The deregulation of the trucking industry in 1980 contributed to a tremendous proliferation of forwarders. Deregulation resulted in a staggering increase in the number of registered truckers, causing confusion in the shipping community. Freight forwarders were needed to help shippers choose from the many newly established trucking companies. As a result, the number of forwarders swelled from 70 in 1980 to 6,000 in 1991. Many of these forwarders were small and barely solvent.

The growth of intermodal traffic during the 1980s and early 1990s also contributed to a rise in the number of forwarders. Intermodal transportation, or the movement of freight via two or more modes of transportation, grew faster than the economy in 1992. Freight forwarders were particularly well-received in the intermodal industry because of their willingness to take responsibility for the cargo as it moved over different modes of transportation. In this way, one bill of lading was issued for the shipment. In 1992, between 400 and 500 forwarders handled approximately 35 percent of all rail intermodal traffic.

Although customs brokers operated as far back as Phoenician times, they have only operated since the early 1900s in the United States. The existence of customs brokers in the modern world can be attributed to myriad tariff laws that the United States and other countries enforce. In 1989, every shipment imported into the United States was subject to 500 pages of customs regulations and 14,000 tariff items. Moreover, importers must comply with regulations put forth by approximately 40 U.S. regulatory agencies, such as the Food and Drug Administration and the Federal Communications Commission.

The demand for freight forwarders has remained stable. However, forwarders and customs brokers have found it difficult to maintain their profit margins, which are estimated to range between 5 and 10 percent. Lower freight rates reduced the commissions forwarders earned from the carriers. Additionally, the costs of automation and improved customer service eroded profit margins. Overall, forwarders and customs brokers significantly improved their service level without a corresponding increase in their rates.

The safeness of cargo and the adequacy of inspections has been an issue in recent years. Freight is only subject to inspection when the shipper is unknown to the freight forwarder; shippers familiar to freight forwarders comprise 80 percent. However, most cargo shipments are not X-rayed or inspected as a matter of routine, and hazardous materials inspectors lack proper training.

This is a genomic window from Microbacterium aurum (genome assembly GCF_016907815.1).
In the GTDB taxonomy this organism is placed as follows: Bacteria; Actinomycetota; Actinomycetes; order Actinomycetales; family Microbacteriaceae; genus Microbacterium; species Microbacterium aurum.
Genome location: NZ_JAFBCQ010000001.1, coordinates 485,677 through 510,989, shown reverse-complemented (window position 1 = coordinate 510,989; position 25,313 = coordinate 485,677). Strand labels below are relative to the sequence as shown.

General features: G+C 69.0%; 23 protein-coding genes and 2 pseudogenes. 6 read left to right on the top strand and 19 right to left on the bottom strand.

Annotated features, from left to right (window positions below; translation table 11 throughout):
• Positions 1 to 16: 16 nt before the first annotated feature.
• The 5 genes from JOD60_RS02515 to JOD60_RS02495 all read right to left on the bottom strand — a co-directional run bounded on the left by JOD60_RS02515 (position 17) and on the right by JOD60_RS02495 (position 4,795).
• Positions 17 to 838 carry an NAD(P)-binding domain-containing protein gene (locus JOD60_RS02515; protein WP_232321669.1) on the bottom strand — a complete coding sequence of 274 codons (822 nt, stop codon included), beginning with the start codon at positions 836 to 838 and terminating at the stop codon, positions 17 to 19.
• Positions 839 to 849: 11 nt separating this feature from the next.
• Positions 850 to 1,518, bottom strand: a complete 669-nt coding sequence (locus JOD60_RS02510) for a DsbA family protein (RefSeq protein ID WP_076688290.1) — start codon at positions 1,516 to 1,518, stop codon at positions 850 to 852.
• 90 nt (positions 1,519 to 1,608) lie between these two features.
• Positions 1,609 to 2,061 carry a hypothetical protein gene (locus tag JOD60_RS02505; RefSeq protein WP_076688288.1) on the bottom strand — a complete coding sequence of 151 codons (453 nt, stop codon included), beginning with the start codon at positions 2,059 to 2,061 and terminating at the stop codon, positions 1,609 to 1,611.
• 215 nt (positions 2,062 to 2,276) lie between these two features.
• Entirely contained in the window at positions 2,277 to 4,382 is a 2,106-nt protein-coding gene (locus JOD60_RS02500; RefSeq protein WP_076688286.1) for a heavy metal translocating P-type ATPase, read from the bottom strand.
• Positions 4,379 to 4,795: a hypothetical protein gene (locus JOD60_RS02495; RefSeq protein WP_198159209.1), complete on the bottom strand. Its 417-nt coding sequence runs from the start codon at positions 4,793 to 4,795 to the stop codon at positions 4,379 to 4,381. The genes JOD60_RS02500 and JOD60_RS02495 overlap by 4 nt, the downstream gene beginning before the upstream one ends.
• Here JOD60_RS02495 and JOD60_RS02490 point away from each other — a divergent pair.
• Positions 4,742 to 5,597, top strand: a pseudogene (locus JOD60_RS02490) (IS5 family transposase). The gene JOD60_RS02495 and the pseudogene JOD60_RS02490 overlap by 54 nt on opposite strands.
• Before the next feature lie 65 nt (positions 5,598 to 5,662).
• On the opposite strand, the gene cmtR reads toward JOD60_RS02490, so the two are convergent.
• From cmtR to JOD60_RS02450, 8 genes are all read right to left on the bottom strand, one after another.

In 1989 the Presidential Commission on Aviation Security issued the recommendation that airlines, rather than freight forwarders, be responsible for screening cargo. Until that time, the Federal Aviation Administration (FAA) stipulated that freight forwarders comply with a security program. However, that stipulation went largely unenforced because the Civil Aeronautics Board became defunct in 1984, and it was their responsibility to monitor freight forwarding firms. In 1992, the FAA suggested ways to make freight forwarders accountable for security. Then, in 1994, the FAA began requiring that airlines only conduct business with air forwarders who submit safety plans that adhere to a set of established federal guidelines.

The globalization of the market created challenges for forwarders and brokers. Logistics appeared to be the smallest hurdle, while increased competition from large integrated carriers—who took full responsibility for cargo and promised shippers door-to-door service over great distances—was more difficult for forwarders and brokers to overcome. To mitigate this threat, forwarders and brokers continued to emphasize their ability to provide the customized service not offered by mega-carriers. Freight transportation arrangers, however, established more overseas networks in response to this globalization.

International shipments—13 million per day in 1999—were growing at 18 percent annually. However, to avoid potential delays in the end-to-end transport of goods, companies were turning more and more to over-night air shipments. In 1999, 80 percent of overnight shipments took place in the United States, but the market for overseas shipments was growing twice as fast. By shipping overnight through companies such as DHL and Federal Express, manufacturers could eliminate or reduce their contracts with intermediaries such as freight forwarders and have the shipments go straight through to their destinations.

Current Conditions

In early 1999, the National Customs Brokers and Forwarders Association of America (NCBFAA), petitioned the FMC to declare forwarders as shippers, thereby making them eligible to joins shippers' associations. Memberships in such associations would help to streamline the end-to-end transportation package, as well as to enhance their bargaining powers in securing competitive rates. In 2004, NCBFAA had more than 600 members.

Unlike airline passenger industries, airline freight transportation did not decline due to the September 11, 2001 terrorist attacks, but as of 2003 air cargo still accounted for only 4 percent of international traffic and 2 percent of domestic traffic. Yet, The Journal of Commerce reported that forwarders were responsible for the origination of 90 percent of international frieght and 60 percent of domestic freight. With half of all international air cargo shipped on passenger planes, the industry can be at the mercy of global political conditions. In 2003, for example, passenger air travel—and cargo shipments by extension—to and from Asia were compromised by the outbreak of Severe Acute Respiratory Syndrome (SARS).

Nonetheless, freight forwarders with global skills and connections will continue to be in the greatest demand. Worldwide e-commerce sales were expected to reach $3.2 trillion by 2003, according to Forrester Research Inc. International transportation logistics experts who are knowledgeable in import duties, shipping charges, taxes, and returns processing will be worth their weight in gold. The size of the company would not be a factor in resiliency, because smaller companies were often able to meet custom, individual needs more effectively than larger companies.